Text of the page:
16 Years After 9/11, Gaps in Information Sharing Still Plague Law Enforcement
Garrison Rutledge / David Inserra /
Since 9/11, national security officials have made it a goal to improve information sharing between federal agencies. Unfortunately, those efforts are still falling short.
Earlier this week, inspectors general of the intelligence community, Department of Homeland Security, and Department of Justice released a joint report detailing the importance of information sharing between law enforcement agencies.
The report touched on concerns that information sharing strategies and procedures are being implemented unevenly across agencies, resulting in intelligence gaps that could potentially allow terrorists to slip through the cracks and carry out attacks against U.S. citizens.
The report also outlines steps that should be taken to decrease these potential security threats.
Facilitating the flow of information between law enforcement agencies has never been a simple task. Both federal and local agencies depend on information gathering in order to keep the citizens of the United States safe.
Since all agencies have different information gathering techniques and sources, their information is varied—though if it is shared properly, suspicious patterns and activities can be detected that can potentially lead to thwarting terror attacks.
One piece of information from another agency has the potential to crack open a case, but only if that information is compatible to the information already obtained.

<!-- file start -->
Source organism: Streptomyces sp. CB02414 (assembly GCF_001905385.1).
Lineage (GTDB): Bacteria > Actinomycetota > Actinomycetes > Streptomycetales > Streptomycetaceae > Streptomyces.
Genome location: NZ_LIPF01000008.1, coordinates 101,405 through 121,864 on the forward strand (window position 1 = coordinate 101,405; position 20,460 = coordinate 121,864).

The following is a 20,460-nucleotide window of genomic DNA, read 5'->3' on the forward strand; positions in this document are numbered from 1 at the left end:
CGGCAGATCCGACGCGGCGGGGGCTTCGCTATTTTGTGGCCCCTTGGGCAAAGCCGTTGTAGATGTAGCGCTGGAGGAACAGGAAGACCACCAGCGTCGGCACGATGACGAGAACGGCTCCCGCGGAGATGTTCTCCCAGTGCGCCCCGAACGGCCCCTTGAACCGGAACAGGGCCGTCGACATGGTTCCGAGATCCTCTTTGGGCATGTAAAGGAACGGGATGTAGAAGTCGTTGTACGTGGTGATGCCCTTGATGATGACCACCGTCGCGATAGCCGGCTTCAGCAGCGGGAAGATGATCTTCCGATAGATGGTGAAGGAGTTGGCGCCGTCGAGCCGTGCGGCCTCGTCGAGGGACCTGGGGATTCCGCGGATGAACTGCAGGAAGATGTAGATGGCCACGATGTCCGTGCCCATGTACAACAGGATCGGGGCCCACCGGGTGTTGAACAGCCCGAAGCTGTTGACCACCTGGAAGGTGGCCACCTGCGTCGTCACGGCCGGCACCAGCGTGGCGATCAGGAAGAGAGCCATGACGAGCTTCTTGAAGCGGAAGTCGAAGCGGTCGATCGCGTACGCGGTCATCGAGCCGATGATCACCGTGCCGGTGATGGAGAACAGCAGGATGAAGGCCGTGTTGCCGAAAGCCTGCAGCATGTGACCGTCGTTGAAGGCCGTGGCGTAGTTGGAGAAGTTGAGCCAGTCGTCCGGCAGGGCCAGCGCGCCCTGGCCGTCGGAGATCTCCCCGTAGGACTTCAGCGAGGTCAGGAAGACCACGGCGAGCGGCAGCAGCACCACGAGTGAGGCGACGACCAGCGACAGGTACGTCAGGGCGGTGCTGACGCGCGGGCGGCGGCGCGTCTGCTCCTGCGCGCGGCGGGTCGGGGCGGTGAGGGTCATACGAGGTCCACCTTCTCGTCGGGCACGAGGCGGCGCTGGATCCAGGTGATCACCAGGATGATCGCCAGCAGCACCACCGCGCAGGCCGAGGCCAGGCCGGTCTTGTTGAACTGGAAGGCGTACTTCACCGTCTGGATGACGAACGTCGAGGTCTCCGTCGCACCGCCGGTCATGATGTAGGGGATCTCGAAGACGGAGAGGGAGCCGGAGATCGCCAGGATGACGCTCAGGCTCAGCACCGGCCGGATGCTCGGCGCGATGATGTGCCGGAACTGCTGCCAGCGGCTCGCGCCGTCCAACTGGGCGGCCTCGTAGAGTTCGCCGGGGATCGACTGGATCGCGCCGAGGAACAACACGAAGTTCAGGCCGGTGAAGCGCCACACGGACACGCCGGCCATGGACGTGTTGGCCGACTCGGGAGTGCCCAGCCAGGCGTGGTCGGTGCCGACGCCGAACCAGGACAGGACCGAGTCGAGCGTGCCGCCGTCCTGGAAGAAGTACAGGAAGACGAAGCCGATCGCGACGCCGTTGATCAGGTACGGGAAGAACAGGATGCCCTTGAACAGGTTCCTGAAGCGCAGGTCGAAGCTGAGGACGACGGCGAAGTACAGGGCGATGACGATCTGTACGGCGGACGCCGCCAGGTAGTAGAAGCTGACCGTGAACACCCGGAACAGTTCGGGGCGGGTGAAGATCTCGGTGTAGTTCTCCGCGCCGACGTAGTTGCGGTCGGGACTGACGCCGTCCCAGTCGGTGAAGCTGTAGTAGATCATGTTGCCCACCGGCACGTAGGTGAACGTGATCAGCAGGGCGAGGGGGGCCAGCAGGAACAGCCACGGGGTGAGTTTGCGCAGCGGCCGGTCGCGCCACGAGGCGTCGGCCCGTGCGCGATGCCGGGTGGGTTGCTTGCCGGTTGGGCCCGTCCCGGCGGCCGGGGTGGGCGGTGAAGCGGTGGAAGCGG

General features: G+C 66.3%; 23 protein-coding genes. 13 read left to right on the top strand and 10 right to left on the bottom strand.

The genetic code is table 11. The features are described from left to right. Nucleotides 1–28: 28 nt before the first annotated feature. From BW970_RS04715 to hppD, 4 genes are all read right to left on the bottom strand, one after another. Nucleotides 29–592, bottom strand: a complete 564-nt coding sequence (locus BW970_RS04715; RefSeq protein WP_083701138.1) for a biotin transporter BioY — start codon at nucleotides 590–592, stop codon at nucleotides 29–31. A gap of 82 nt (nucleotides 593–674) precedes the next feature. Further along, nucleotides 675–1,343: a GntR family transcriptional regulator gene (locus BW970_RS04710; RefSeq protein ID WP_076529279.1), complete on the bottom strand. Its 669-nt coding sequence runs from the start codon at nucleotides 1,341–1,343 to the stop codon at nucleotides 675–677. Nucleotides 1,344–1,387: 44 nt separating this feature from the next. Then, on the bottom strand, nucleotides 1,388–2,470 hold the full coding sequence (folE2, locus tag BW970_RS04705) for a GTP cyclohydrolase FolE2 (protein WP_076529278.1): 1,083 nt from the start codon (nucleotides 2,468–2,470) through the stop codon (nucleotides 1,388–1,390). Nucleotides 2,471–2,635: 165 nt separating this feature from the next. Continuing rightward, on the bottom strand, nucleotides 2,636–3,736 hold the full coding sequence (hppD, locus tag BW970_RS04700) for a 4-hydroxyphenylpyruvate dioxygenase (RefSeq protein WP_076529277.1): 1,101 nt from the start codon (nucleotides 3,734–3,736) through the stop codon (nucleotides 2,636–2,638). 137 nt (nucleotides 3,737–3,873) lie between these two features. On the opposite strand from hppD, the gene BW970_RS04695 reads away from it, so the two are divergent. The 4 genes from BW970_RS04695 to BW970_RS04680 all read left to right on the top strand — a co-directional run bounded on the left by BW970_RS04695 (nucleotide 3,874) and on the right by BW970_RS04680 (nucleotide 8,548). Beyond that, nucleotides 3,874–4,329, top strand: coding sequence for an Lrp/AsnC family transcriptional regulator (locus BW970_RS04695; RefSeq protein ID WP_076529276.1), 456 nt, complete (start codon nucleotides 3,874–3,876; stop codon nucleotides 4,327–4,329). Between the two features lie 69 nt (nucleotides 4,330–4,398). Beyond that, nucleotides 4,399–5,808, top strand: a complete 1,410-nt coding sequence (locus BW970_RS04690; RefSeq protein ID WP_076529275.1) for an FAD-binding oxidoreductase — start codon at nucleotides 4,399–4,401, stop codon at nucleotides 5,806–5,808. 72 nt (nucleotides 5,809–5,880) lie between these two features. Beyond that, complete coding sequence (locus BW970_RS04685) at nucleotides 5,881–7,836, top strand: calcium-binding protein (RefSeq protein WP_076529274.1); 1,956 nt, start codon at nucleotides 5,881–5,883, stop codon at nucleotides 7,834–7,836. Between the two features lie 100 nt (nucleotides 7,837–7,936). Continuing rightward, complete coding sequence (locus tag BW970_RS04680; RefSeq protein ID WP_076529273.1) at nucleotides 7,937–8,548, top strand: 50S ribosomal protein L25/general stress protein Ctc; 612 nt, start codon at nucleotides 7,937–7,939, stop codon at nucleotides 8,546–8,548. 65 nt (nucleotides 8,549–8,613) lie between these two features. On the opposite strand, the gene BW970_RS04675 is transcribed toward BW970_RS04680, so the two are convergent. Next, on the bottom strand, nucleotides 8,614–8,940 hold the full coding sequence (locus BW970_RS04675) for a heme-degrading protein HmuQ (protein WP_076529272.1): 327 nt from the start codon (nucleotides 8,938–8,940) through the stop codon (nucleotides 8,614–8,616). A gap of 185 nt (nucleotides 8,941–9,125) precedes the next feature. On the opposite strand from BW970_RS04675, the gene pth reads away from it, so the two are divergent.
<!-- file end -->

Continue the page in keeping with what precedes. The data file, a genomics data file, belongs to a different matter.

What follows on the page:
According to the inspectors general, there are currently no standard procedures in place that will facilitate information flow in a format that is useful to all agencies involved.
After the terror attacks of 9/11, information sharing became such a focus of national attention that an entire department—the Department of Homeland Security—was created to ensure that terrorists do not slip through the cracks.
This is only possible when agencies share information with one another. Yet gaps in communication still remain.
The importance of information sharing can be seen in the case of the Boston Marathon bombing.
The FBI was alerted to a potential security threat posed by the eldest brother, Tamerlan Tsarnaev. After questioning Tsarnaev, the FBI decided he did not pose a terror threat and closed the case on him.
Had the FBI shared its intelligence with local police, it is possible that the information could have led to Tsarnaev’s being questioned and watched in connection to a triple homicide in 2012, which Tsarnaev is alleged to have partaken in.
Although there is no definitive way to tell if this tragedy could have been prevented, the lesson is one that the FBI should heed by sharing information with local law enforcement.
The inspectors general report touches on multiple ways that information can be improved, and many of them align with recommendations that The Heritage Foundation has made in the past.
The use of fusion centers, for example, is something that could be streamlined in order to better protect against terror attacks. Many fusion centers are located in the same city as the Joint Terrorism Task Force and fail to enhance U.S. counter capabilities.
This duplication of intelligence is counterproductive to the fight against terror, as the resources used to fund these centers could be used elsewhere in order to provide varied approaches to preventing terror attacks.
Information sharing between federal and local law enforcement and intelligence agencies is vital to apprehending terrorists before they carry out a terror attack. For these agencies to succeed in keeping the U.S. safe, it is critical that they constantly improve their practices of sharing information with one another.